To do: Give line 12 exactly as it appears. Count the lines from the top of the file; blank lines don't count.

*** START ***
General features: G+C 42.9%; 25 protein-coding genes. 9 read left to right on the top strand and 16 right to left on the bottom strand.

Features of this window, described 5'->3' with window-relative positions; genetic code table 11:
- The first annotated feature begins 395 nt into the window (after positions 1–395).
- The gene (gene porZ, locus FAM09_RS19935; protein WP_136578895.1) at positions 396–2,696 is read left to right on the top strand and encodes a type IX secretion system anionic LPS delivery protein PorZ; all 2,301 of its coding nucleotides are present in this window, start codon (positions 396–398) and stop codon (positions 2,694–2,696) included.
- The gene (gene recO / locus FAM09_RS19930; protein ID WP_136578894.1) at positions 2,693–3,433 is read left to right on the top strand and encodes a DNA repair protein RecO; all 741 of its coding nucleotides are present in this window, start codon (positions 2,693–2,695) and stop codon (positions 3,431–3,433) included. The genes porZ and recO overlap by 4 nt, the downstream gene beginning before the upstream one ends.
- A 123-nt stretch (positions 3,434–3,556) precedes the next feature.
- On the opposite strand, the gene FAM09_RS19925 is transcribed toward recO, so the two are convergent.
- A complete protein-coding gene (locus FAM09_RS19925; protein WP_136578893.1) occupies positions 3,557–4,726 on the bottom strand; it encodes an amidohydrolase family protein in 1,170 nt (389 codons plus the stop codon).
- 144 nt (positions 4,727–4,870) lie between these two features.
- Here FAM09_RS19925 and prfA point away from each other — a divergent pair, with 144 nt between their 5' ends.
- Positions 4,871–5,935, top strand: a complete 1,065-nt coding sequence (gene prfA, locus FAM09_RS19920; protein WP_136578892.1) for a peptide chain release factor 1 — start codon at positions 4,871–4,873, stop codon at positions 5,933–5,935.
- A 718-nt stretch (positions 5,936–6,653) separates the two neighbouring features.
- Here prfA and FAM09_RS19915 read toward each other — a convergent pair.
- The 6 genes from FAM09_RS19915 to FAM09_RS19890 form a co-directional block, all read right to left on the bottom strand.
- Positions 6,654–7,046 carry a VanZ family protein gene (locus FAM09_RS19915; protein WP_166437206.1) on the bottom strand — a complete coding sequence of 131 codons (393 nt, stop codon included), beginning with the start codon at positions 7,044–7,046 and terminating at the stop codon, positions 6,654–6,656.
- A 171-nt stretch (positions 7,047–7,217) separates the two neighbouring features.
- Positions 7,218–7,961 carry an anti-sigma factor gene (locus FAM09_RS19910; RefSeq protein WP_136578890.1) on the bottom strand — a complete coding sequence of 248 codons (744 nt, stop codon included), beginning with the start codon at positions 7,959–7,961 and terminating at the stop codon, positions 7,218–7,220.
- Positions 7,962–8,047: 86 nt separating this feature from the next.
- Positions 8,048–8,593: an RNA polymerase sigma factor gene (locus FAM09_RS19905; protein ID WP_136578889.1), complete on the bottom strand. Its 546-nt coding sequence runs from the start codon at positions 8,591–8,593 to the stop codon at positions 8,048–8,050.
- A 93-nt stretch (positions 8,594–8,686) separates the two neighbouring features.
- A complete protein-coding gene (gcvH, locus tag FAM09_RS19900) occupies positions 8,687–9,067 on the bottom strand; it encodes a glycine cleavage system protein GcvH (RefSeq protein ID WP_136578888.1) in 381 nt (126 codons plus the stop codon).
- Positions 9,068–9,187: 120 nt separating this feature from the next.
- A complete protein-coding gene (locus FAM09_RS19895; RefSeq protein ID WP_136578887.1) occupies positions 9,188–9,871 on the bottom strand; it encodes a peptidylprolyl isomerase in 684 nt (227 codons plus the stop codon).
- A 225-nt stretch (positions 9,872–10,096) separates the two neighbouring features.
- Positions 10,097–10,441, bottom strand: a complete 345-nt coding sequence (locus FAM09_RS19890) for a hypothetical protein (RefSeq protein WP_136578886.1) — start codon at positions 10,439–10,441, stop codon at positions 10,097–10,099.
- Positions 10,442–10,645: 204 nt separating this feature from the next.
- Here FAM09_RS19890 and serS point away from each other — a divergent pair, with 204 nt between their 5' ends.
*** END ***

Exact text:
- A 718-nt stretch (positions 5,936–6,653) separates the two neighbouring features.